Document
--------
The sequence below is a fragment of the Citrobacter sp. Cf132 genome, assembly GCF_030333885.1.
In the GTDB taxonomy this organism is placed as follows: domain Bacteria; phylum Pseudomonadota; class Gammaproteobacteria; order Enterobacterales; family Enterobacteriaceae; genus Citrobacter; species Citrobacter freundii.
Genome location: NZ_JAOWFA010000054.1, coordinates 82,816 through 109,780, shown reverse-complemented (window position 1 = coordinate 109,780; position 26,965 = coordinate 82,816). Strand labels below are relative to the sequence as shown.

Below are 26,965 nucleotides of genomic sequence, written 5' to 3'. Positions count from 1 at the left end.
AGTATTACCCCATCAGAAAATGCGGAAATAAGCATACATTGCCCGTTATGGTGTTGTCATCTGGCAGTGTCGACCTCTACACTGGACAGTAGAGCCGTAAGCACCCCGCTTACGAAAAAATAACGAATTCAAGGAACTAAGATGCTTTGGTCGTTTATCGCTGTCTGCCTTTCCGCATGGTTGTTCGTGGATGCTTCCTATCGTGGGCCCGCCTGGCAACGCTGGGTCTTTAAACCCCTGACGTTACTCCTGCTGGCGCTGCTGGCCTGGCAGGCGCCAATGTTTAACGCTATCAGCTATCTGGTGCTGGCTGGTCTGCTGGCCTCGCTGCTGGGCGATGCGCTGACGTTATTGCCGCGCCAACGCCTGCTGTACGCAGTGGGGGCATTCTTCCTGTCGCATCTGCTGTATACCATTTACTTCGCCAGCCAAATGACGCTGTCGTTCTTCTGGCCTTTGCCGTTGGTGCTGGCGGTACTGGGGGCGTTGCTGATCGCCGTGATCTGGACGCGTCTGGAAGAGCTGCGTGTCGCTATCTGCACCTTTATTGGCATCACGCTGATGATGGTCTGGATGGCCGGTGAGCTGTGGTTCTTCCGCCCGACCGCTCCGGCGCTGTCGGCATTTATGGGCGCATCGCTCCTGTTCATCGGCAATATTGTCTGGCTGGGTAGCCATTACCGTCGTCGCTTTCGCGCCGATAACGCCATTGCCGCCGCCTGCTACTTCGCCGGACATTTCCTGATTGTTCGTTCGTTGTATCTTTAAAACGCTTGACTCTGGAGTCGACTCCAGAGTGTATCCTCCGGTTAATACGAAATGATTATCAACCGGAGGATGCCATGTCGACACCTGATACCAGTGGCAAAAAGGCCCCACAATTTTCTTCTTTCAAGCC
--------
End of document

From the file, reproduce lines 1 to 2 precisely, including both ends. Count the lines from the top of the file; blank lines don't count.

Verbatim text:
The sequence below is a fragment of the Citrobacter sp. Cf132 genome, assembly GCF_030333885.1.
In the GTDB taxonomy this organism is placed as follows: domain Bacteria; phylum Pseudomonadota; class Gammaproteobacteria; order Enterobacterales; family Enterobacteriaceae; genus Citrobacter; species Citrobacter freundii.